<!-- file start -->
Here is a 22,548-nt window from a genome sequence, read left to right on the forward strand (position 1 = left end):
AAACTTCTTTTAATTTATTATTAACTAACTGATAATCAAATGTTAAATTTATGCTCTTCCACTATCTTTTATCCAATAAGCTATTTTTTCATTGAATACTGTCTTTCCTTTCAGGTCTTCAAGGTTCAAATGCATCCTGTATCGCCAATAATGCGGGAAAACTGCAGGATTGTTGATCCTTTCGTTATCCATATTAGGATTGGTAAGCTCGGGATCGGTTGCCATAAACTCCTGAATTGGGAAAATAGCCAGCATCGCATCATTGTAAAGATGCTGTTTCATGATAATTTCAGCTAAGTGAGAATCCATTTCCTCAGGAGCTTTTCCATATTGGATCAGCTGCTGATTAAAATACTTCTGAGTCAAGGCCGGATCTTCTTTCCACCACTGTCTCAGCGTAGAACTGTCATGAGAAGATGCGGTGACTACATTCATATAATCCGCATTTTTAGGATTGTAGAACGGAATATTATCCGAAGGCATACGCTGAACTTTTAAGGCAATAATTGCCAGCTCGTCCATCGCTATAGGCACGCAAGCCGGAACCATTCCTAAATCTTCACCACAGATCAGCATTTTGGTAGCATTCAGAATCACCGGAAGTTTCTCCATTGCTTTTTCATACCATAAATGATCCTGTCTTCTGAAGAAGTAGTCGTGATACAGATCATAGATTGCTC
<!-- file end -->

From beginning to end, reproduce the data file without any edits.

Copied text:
Here is a 22,548-nt window from a genome sequence, read left to right on the forward strand (position 1 = left end):
AAACTTCTTTTAATTTATTATTAACTAACTGATAATCAAATGTTAAATTTATGCTCTTCCACTATCTTTTATCCAATAAGCTATTTTTTCATTGAATACTGTCTTTCCTTTCAGGTCTTCAAGGTTCAAATGCATCCTGTATCGCCAATAATGCGGGAAAACTGCAGGATTGTTGATCCTTTCGTTATCCATATTAGGATTGGTAAGCTCGGGATCGGTTGCCATAAACTCCTGAATTGGGAAAATAGCCAGCATCGCATCATTGTAAAGATGCTGTTTCATGATAATTTCAGCTAAGTGAGAATCCATTTCCTCAGGAGCTTTTCCATATTGGATCAGCTGCTGATTAAAATACTTCTGAGTCAAGGCCGGATCTTCTTTCCACCACTGTCTCAGCGTAGAACTGTCATGAGAAGATGCGGTGACTACATTCATATAATCCGCATTTTTAGGATTGTAGAACGGAATATTATCCGAAGGCATACGCTGAACTTTTAAGGCAATAATTGCCAGCTCGTCCATCGCTATAGGCACGCAAGCCGGAACCATTCCTAAATCTTCACCACAGATCAGCATTTTGGTAGCATTCAGAATCACCGGAAGTTTCTCCATTGCTTTTTCATACCATAAATGATCCTGTCTTCTGAAGAAGTAGTCGTGATACAGATCATAGATTGCTC